National League

Will we get a glimpse of Jack's first fifteen?

April 21st, 2009
by Weeshie Fogarty

That feel good factor about football in the county is very evident at the moment and why not as we can reflect on three All-Ireland titles already safely added this year to the long list of previous Kerry titles in all grades.

Those memorable All-Ireland wins by Skellig Rangers, St. Michaels/Foilmore and Colaiste Na Sceilge have been acclaimed and rightly so by Kerry followers far and wide. It's a truly remarkable achievement with only four months of the year gone that these three titles have come to the Kingdom.

Chatting to members of the Kerry panel I bumped into here and there around the county it is very evident that these wins rub off on every player and adds further to the fact that when the county reaches a national final, especially in Croke Park, it takes a right good team to overcome the Green and Gold. And so it will be in Croke Park again next Sunday as Derry, our conquerors last year in the final, await Jack O'Connor's unbeaten side. It has been a highly successful league campaign for Kerry.

Little did I think when I wrote here before the league began that the forthcoming games would be purely a testing ground for the Championship that so many players would now be fighting for places as the Championship looms? It's a huge plus that Derry are the opponents, and not Galway as could have been. With Monaghan and Cork opening proceedings next Sunday there will be a great atmosphere in Croke Park and this allied to the fact that it is the first national final played under the highly discussed experimental rules adds spice to the encounter.

Derry will be worthy opponents as well we know following last year's defeat in the final. Who will forget the first 26 minutes of that game? Goals from the two Mid Kerry men, Donnchadh Walsh and Darran O'Sullivan, had seen Kerry ahead, 2-4 to 0-3. Derry then took over from a disjointed looking Kerry side and ran out winners, 2-13 to 2-9. It was an incredible collapse by Kerry. This in itself makes Sunday's game even more appetising for supporters of both sides. Derry boss Damian Cassidy made his opinions well known last week when he stated, following their win in the semi-final over Donegal, "we've got to the final without emptying the tank".

Naming a Kerry starting fifteen would be only pure speculation at this stage, but one must begin to wonder when the Kerry selectors will decide to field what they consider their best starting side. While it is a huge bonus to have so many options following the unbeaten run in the league, a settled team playing the style of football as instructed by Jack O'Connor will have to appear sooner rather than later. Of course, injuries to key players such as Declan O'Sullivan and Marc Ó Sé will dictate matters to some extent.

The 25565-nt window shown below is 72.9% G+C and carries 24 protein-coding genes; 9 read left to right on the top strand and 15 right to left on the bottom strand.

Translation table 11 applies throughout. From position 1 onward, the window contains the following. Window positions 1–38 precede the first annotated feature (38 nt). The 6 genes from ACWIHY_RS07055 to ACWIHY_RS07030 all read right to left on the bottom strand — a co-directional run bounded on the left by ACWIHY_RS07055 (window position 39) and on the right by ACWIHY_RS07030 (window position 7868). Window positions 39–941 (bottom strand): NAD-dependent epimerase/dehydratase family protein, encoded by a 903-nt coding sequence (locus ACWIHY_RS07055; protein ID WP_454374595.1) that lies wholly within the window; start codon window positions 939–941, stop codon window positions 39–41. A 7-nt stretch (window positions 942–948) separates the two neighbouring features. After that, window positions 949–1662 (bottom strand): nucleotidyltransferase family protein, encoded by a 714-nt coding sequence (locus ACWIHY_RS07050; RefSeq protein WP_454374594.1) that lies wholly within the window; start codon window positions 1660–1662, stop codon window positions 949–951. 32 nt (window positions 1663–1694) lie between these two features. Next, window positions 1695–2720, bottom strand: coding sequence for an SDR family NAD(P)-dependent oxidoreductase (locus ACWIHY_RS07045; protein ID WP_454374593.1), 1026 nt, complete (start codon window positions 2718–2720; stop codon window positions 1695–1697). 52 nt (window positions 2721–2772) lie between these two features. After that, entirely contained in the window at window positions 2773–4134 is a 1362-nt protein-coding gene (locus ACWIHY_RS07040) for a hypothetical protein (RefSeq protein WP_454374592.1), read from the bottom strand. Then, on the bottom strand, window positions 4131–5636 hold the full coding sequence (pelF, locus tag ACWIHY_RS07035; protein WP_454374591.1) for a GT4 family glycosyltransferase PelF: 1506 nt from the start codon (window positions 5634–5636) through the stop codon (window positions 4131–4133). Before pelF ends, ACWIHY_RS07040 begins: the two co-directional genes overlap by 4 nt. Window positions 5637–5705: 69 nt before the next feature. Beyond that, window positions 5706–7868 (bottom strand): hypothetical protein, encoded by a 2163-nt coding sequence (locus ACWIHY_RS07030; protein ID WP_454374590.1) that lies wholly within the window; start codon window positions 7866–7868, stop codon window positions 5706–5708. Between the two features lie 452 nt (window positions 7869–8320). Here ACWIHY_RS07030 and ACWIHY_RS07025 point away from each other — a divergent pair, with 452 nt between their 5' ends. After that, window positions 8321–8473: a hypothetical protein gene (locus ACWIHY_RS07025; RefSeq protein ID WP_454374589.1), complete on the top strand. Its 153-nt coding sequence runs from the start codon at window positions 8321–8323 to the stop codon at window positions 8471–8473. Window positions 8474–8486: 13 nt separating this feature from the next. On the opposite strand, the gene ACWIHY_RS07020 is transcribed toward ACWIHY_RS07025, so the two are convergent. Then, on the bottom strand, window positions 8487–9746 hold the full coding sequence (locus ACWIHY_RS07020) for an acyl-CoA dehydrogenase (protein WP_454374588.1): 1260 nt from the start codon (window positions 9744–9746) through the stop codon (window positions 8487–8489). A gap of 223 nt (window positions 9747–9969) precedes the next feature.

The wide open expanses of Croke Park will test out our troubled full-back position and when I say troubled I really mean that we do not have a settled man here as of yet. Tommy Griffin might well be the long term answer. Centre-field is another area that requires settling. The problem here is that there are numerous options, a great complaint. But who will be the Championship two? This particular league continues to mystify. Colm Cooper, who has 3-28 to his name – a third of Kerry's total score – will shine on the big stage again. His presence is becoming more and central to Kerry's scoring. Kerry to remain unbeaten.

Next Sunday's National League Final will invoke many memories for Kerry followers and indeed at times such as this Kerry football has a multitude of memories to call on. Forty-eight years ago Kerry and Derry met in Croke Park in the 1961 League Final and Kerry recorded what was one of the biggest winning margins ever in a league final as they crushed the Northern side 4-16 to 1-5. They had defeated Roscommon following a replay in the semi-final. The peerless Mick O'Connell had one of his greatest games ever at midfield, ably assisted by the late Seamus Murphy. In my opinion Seamus was one of the greatest and most underrated of all Kerry players. He never played a poor game and he lined out for club and county in most positions.

That same year Kerry had defeated Tipperary in an earlier round of the league in Tralee by a then record margin of 8-14 to 0-6. Scorers in that massive win were Bernie O'Callaghan (3-1), Garry McMahon (2-4), Dan McAuliffe (1-1), John Dowling (1-0), Mick O'Connell (0-1) and Dave Geaney (0-1). Staying with record scoring margins, in the so-called Milltown Malbay massacre of 1979 Kerry defeated Clare in the Munster Championship 9-21 to 1-9.

That 1961 winning league side was Johnny Culloty, Jack Dowling, Niall Sheehy (captain), Tim "Tiger" Lyons (RIP), Kevin Coffey (RIP), Tom Long, Mick O'Dwyer, Mick O'Connell, Seamus Murphy (RIP), Dan McAuliffe (RIP), Brian Sheehy, Joe Sheehy, Teddy Dowd, John Dowling (RIP), Dave Geaney. Subs: Bernie O'Callaghan (RIP), Garry McMahon (RIP), John Healy, Tony Guerin, Alan Conway (RIP), Pa Kerins, Paddy Hussey, Tim O'Callaghan.

It was an all Tralee town goal scoring fiesta as Teddy Dowd (2), John Dowling and Brian Sheehy, raised the green flags. It was a memorable day for that great Kerry GAA family the Sheehys. Niall emulated his legendary father John Joe as a winning league captain. His father had led the Kingdom to victory in the finals of 1928-31 while Sean Og had done likewise in 1962. Paudie Sheehy (RIP) had won his league medal also against Derry in 1959.

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